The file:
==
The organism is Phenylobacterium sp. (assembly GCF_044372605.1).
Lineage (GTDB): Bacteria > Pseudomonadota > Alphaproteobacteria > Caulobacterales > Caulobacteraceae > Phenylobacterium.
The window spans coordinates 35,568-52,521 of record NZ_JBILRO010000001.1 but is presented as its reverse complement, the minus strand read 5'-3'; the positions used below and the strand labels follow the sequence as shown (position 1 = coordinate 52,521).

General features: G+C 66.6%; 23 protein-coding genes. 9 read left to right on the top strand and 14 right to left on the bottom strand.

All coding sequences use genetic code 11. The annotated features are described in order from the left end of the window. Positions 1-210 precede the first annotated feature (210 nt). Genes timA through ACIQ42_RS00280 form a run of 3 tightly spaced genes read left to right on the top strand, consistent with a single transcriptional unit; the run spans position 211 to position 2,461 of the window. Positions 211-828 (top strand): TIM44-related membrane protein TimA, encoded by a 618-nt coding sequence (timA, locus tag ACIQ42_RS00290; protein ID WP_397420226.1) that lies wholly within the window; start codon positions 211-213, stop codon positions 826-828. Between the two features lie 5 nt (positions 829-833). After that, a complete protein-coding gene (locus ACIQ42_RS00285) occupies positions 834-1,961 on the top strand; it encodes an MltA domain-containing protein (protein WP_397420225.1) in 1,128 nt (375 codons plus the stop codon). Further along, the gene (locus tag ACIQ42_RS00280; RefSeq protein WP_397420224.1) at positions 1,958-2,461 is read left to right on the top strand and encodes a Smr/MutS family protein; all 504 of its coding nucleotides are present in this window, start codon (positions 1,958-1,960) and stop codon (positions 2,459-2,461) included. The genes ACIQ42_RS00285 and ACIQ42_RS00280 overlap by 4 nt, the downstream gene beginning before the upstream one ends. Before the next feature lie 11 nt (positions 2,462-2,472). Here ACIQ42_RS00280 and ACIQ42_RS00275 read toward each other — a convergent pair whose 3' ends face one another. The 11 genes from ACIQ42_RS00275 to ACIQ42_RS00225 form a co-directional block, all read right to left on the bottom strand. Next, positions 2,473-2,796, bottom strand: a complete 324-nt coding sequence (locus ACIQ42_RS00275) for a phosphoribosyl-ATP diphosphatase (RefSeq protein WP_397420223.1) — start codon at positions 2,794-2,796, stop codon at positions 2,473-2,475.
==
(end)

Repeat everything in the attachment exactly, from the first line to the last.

The organism is Phenylobacterium sp. (assembly GCF_044372605.1).
Lineage (GTDB): Bacteria > Pseudomonadota > Alphaproteobacteria > Caulobacterales > Caulobacteraceae > Phenylobacterium.
The window spans coordinates 35,568-52,521 of record NZ_JBILRO010000001.1 but is presented as its reverse complement, the minus strand read 5'-3'; the positions used below and the strand labels follow the sequence as shown (position 1 = coordinate 52,521).

General features: G+C 66.6%; 23 protein-coding genes. 9 read left to right on the top strand and 14 right to left on the bottom strand.

All coding sequences use genetic code 11. The annotated features are described in order from the left end of the window. Positions 1-210 precede the first annotated feature (210 nt). Genes timA through ACIQ42_RS00280 form a run of 3 tightly spaced genes read left to right on the top strand, consistent with a single transcriptional unit; the run spans position 211 to position 2,461 of the window. Positions 211-828 (top strand): TIM44-related membrane protein TimA, encoded by a 618-nt coding sequence (timA, locus tag ACIQ42_RS00290; protein ID WP_397420226.1) that lies wholly within the window; start codon positions 211-213, stop codon positions 826-828. Between the two features lie 5 nt (positions 829-833). After that, a complete protein-coding gene (locus ACIQ42_RS00285) occupies positions 834-1,961 on the top strand; it encodes an MltA domain-containing protein (protein WP_397420225.1) in 1,128 nt (375 codons plus the stop codon). Further along, the gene (locus tag ACIQ42_RS00280; RefSeq protein WP_397420224.1) at positions 1,958-2,461 is read left to right on the top strand and encodes a Smr/MutS family protein; all 504 of its coding nucleotides are present in this window, start codon (positions 1,958-1,960) and stop codon (positions 2,459-2,461) included. The genes ACIQ42_RS00285 and ACIQ42_RS00280 overlap by 4 nt, the downstream gene beginning before the upstream one ends. Before the next feature lie 11 nt (positions 2,462-2,472). Here ACIQ42_RS00280 and ACIQ42_RS00275 read toward each other — a convergent pair whose 3' ends face one another. The 11 genes from ACIQ42_RS00275 to ACIQ42_RS00225 form a co-directional block, all read right to left on the bottom strand. Next, positions 2,473-2,796, bottom strand: a complete 324-nt coding sequence (locus ACIQ42_RS00275) for a phosphoribosyl-ATP diphosphatase (RefSeq protein WP_397420223.1) — start codon at positions 2,794-2,796, stop codon at positions 2,473-2,475.